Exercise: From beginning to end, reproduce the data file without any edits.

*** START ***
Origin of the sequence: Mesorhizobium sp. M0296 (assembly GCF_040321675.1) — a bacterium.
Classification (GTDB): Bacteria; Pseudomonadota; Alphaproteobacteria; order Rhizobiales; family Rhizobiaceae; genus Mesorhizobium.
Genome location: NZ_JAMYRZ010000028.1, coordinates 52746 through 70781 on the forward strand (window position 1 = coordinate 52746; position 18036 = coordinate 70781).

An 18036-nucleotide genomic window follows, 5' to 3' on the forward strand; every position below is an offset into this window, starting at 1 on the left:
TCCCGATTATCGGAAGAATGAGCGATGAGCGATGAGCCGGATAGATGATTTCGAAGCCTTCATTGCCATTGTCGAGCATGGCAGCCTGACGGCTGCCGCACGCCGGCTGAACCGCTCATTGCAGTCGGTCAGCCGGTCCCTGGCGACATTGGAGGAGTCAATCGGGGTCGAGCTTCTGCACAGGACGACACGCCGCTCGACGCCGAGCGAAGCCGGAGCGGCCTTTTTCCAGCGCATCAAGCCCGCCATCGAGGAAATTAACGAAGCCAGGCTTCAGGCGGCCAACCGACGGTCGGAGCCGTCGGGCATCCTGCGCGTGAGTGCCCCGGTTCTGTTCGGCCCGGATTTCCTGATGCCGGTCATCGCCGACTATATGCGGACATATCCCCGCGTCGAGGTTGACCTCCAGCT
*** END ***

Origin of the sequence: Mesorhizobium sp. M0296 (assembly GCF_040321675.1) — a bacterium.
Classification (GTDB): Bacteria; Pseudomonadota; Alphaproteobacteria; order Rhizobiales; family Rhizobiaceae; genus Mesorhizobium.
Genome location: NZ_JAMYRZ010000028.1, coordinates 52746 through 70781 on the forward strand (window position 1 = coordinate 52746; position 18036 = coordinate 70781).

An 18036-nucleotide genomic window follows, 5' to 3' on the forward strand; every position below is an offset into this window, starting at 1 on the left:
TCCCGATTATCGGAAGAATGAGCGATGAGCGATGAGCCGGATAGATGATTTCGAAGCCTTCATTGCCATTGTCGAGCATGGCAGCCTGACGGCTGCCGCACGCCGGCTGAACCGCTCATTGCAGTCGGTCAGCCGGTCCCTGGCGACATTGGAGGAGTCAATCGGGGTCGAGCTTCTGCACAGGACGACACGCCGCTCGACGCCGAGCGAAGCCGGAGCGGCCTTTTTCCAGCGCATCAAGCCCGCCATCGAGGAAATTAACGAAGCCAGGCTTCAGGCGGCCAACCGACGGTCGGAGCCGTCGGGCATCCTGCGCGTGAGTGCCCCGGTTCTGTTCGGCCCGGATTTCCTGATGCCGGTCATCGCCGACTATATGCGGACATATCCCCGCGTCGAGGTTGACCTCCAGCT